The theme for World Food Day 2013 is “Sustainable Food Systems for Food Security and Nutrition”. Let's think about what each part of that means in our lives.

Food security: There are an estimated 842 million hungry people on the planet. This means that one in eight people in the world suffer from chronic hunger, not having enough food for an active and healthy life. Plus the number of people on the planet is increasing rapidly. Production of basic staple foods will need to increase by 60 percent to meet the expected growth in demand.

Nutrition: Producing more food is important. But it is not enough. Two billion people worldwide lack micronutrients vital for good health. Each one of us requires more than basic staple foods for a balanced and nutritious diet. Our food systems must become more nutrition-driven, with a stronger focus on fruits, vegetables, and other nutrient-dense foods.

Food Systems: A food system is made up of all the processes that ensure our food arrives from “farm to fork”: how we grow, process, package, transport, store, market, purchase and eat our food. Since every aspect of a food system has an effect on the final availability and accessibility of diverse, nutritious foods, we must constantly strive towards healthier improvements up and down food value chains.

Sustainability: By definition, sustainable food systems produce nutritious diets for all people today and protect the capacity of future generations to feed themselves. Yet, today almost 60 percent of the world’s ecosystems are degraded or used unsustainably, in large part because of the environmentally harmful effects of our current food systems. We can do better. By using resources more efficiently at every stage along the food chain, we can increase the amount of healthy food available worldwide. Getting the most food from every drop of water, plot of land, and speck of fertilizer saves resources for the future. We can all play a part in improving our food systems, even in our homes, by making good decisions about what food we buy and eat, and by reducing food waste.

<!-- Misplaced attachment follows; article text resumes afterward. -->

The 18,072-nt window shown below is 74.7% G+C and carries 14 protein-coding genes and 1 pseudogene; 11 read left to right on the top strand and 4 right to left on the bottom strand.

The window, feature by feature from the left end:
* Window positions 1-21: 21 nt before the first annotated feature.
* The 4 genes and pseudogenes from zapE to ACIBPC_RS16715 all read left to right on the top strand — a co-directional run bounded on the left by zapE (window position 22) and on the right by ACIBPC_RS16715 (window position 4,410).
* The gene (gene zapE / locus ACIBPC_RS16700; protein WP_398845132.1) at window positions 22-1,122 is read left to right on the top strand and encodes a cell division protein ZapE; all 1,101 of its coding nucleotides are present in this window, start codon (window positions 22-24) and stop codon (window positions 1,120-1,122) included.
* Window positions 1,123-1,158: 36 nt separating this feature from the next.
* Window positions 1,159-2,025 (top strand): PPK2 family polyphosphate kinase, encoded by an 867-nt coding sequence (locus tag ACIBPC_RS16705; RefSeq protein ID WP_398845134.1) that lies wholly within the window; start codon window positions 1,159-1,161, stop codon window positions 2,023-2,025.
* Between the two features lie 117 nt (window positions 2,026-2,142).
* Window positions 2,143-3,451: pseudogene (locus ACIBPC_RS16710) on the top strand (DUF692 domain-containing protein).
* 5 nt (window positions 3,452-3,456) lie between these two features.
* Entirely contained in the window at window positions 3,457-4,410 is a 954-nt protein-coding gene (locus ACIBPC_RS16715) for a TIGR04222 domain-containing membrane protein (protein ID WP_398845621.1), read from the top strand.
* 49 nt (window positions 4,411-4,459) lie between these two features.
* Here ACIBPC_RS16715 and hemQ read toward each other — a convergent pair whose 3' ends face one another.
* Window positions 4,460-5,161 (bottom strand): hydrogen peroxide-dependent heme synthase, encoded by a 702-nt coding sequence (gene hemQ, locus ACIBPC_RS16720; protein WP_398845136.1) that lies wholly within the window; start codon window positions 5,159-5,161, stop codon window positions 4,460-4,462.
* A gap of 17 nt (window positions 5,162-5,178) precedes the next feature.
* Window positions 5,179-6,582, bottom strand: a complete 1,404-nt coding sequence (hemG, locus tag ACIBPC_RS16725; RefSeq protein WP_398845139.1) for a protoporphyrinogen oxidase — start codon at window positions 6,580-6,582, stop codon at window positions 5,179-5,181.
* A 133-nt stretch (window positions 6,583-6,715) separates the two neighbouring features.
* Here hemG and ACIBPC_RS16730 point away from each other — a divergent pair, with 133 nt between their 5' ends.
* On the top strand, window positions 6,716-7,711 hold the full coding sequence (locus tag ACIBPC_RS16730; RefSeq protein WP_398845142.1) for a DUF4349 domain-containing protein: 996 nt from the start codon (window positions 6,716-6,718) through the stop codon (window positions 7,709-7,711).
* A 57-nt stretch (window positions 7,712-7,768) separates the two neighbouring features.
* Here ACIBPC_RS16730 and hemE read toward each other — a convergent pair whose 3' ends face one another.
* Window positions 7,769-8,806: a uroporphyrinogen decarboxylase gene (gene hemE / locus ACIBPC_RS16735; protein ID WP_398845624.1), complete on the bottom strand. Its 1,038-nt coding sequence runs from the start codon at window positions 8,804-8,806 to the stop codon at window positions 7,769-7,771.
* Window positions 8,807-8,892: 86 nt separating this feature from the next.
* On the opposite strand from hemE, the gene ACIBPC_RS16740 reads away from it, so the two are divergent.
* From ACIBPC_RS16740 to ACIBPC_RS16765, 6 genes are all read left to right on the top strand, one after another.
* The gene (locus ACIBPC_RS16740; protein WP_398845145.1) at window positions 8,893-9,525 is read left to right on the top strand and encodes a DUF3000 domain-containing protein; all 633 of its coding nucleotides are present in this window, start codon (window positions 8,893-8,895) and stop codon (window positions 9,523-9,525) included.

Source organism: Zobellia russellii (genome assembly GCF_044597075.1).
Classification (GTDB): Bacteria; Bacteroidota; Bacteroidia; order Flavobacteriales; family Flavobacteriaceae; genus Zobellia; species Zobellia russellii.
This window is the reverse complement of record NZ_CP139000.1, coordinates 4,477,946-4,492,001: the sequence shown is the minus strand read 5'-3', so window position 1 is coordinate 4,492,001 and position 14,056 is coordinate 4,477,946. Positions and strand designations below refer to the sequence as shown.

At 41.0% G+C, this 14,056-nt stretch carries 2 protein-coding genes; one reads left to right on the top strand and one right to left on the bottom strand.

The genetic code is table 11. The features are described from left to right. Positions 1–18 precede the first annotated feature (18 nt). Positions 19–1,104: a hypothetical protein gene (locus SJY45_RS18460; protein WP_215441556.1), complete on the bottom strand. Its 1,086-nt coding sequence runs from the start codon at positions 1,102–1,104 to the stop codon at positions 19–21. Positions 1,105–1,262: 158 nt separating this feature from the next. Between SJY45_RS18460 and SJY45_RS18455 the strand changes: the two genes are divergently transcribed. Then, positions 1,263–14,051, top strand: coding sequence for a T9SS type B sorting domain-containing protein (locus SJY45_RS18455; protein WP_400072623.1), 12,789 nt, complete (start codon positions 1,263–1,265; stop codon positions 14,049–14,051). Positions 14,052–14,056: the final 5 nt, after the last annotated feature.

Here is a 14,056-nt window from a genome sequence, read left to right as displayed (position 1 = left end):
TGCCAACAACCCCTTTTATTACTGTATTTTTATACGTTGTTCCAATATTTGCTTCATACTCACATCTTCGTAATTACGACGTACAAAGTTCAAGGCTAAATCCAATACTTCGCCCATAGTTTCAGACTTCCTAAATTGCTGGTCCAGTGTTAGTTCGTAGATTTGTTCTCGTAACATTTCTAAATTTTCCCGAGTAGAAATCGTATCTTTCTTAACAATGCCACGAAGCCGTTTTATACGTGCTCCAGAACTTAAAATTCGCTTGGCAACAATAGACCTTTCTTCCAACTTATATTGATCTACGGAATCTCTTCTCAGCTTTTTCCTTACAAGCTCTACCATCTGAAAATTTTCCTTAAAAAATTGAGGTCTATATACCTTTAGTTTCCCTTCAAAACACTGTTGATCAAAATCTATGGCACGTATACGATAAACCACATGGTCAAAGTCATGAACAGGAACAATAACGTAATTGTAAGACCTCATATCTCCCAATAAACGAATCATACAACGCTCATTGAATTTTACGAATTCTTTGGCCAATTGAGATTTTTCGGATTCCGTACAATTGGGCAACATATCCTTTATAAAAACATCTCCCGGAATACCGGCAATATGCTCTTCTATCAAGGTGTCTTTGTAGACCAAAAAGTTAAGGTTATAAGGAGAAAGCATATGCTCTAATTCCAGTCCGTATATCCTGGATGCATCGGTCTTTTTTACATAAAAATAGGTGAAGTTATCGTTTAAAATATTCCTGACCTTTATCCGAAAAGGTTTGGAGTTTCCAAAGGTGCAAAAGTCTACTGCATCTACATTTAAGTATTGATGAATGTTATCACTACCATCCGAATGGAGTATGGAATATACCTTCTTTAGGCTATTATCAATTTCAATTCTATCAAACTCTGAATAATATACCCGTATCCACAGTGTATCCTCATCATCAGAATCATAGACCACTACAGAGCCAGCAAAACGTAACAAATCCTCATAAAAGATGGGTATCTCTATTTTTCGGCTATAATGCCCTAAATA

That’s our perspective on this year's theme. What's yours?

We’re proud to share PERSPECTIVES essays from leading experts in the fields of food security, nutrition, food policy, and sustainability. Please read them and tell us what you think our food system should and could look like. Whether it’s in the comment section below each essay, or in one of our social media outlets, let your voice be heard!


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The Big Impact of Small Farmers
By Jason Clay, Senior Vice President, Food & Markets, World Wildlife Fund


Do You Eat Food?
By Greg Lipes, Head Farmer, Lipes Family Farm, West Branch, Iowa


The Cochiti Farmer
By Vena A-dae Romero, White House Champion of Change, Co-Founder of Cochiti Youth Experience, Inc., Granddaughter of a Pueblo Farmer


Black Land Loss and Empowering Limited Resource Farmers
By Dorathy and Phillip Barker, Dairy Farmers, Olusanya Farm, Oxford, North Carolina


The Contract Poultry System
By Kay Doby, Operator, Hot Shot Goat Farm, Cameron, North Carolina & Craig Watts, Contract Poultry Grower, Fairmont, North Carolina


Connecting Farmers and Eaters
By Alex Hitt, Family Farmer, Peregrine Farm, Alamance County, North Carolina & Sandi Kronick, CEO, Eastern Carolina Organics


Growing Sustainably for the Community
By Russ Vollmer, Family Farmer, Vollmer Farm, Bunn, North Carolina


Farmers-First for Food Security
By The Honourable Gerry Ritz, Minister of Agriculture and Agri-Food, Canada


Family Farmers Do More Than Feed the World
By United States Secretary of Agriculture Tom Vilsack


The Wealth of the Land and the Power of the People
By Willie Nelson, Founder and President, Farm Aid


Innovation in Family Farming
By Jomo Sundaram, Assistant Direct-General, Economic and Social Development Department, Food and Agriculture Organization of the United Nations


Once Hungry But Now with Food All Year Round
By Rodgers Mwandira, Family Farmer, Mzimba, Malawi

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